Tim Hecker is an electronic musician and sound artist based in Los Angeles, United States and Montreal, Canada. Hecker initially recorded under the moniker Jetone, but has become known internationally for recordings released under his own name, such as Harmony in Ultraviolet (2006) and Ravedeath, 1972 (2011). He has released eight albums and a number of EPs in addition to collaborations with artists such as Ben Frost, Daniel Lopatin, and Aidan Baker. His latest album Love Streams was released on his new label 4AD on 8 April 2016.
Born in Vancouver, Hecker is the son of two art teachers who spent his formative years developing an interest in music. He moved to Montreal in 1998 to study at Concordia University and explore his artistic interests further. After completing his studies, Hecker pursued a professional career outside music and worked as a political analyst for the Canadian Government. After leaving his employment in 2006 he enrolled at McGill University to study for a PhD, with a thesis on urban noise that was published in 2014. He has also worked as a lecturer in sound culture the Art History and Communications department. He initially performed internationally as a DJ (Jetone) and electronic musician.
His early career was characterized by an interest in techno, using the Jetone moniker he released three albums and performed DJ sets. By 2001 he became disenchanted with the musical direction of the Jetone project. In 2001, Hecker released the album Haunt Me, Haunt Me Do It Again, under his own name through the label Alien8. It explored abstract notions of sound and collages that was described as 'very brutal, bloody, bone-crushing experiences'. In 2006 he moved to Kranky where he released his fourth album Harmony In Ultraviolet. His current method of working involves the use of pipe organ sounds which are digitally processed and distorted. For the album Ravedeath, 1972, Hecker travelled to Iceland where together with Ben Frost, he recorded parts in a church. In November 2010, Alien8 re-released Hecker's debut album on vinyl.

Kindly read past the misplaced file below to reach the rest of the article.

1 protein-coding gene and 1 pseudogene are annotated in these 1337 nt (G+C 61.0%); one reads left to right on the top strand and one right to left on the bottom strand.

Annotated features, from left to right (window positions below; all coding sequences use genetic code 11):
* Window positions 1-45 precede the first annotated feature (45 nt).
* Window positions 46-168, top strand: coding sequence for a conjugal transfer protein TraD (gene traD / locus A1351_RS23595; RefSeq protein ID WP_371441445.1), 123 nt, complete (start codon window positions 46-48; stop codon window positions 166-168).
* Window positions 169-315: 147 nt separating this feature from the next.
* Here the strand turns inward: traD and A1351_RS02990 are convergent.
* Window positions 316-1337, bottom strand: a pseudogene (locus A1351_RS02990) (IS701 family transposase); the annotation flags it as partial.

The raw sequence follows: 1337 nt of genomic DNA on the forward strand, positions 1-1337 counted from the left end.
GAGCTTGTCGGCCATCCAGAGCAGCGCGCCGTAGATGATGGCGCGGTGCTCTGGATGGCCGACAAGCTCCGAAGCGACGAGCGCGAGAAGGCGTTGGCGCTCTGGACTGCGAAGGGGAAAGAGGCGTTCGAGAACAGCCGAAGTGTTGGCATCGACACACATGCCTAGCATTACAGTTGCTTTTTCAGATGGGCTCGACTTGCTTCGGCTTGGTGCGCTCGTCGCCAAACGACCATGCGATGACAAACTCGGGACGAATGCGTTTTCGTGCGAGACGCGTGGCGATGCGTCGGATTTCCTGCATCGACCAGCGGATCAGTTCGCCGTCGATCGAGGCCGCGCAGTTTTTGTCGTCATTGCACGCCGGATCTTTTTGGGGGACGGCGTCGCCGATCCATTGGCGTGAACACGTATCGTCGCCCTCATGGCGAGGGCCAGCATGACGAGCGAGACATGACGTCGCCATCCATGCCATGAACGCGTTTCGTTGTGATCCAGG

Live performances contain improvisations by processing organ sounds that are manipulated, with great fluctuations in volume.
In 2012, Hecker collaborated with Daniel Lopatin (who records as Oneohtrix Point Never) on an improvisatory project which became Instrumental Tourist (2012). Following 2013's Virgins, Hecker convened once again in Reykjavik for sessions across 2014 and 2015, to create what would become Love Streams. Collaborators include Ben Frost, Johann Johannsson, Kara-Lis Coverdale and Grimur Helgason, whilst the 15th century choral works by Josquin des Prez birthed the foundations of the album. In February 2016, it was announced that Hecker had joined 4AD while his eighth album was released in April of that year. Hecker admits to thinking about ideas like "liturgical aesthetics after Yeezus" and the "transcendental voice in the age of auto-tune" during its creation.
In addition to touring with Godspeed You! Black Emperor and Sigur Rós and recording with the likes of Fly Pan Am, Hecker has also collaborated with Christof Migone, Martin Tétreault and Aidan Baker. He has also contributed remixes to other artists, including Isis.
Hecker occasionally makes sound installations and has collaborated with visual artists such as Stan Douglas and Charles Stankievech.
Hecker, along with other musicians Ben Frost and Steve Goodman (Kode9) and artists Piotr Jakubowicz, Marcel Weber (MFO) and Manuel Sepulveda (Optigram), provided music for Unsound Festival’s sensory installation, 'Ephemera'.
Hecker composed the score for 2016's The Free World, selected to be shown in the U.S. Dramatic Competition section at the 2016 Sundance Film Festival.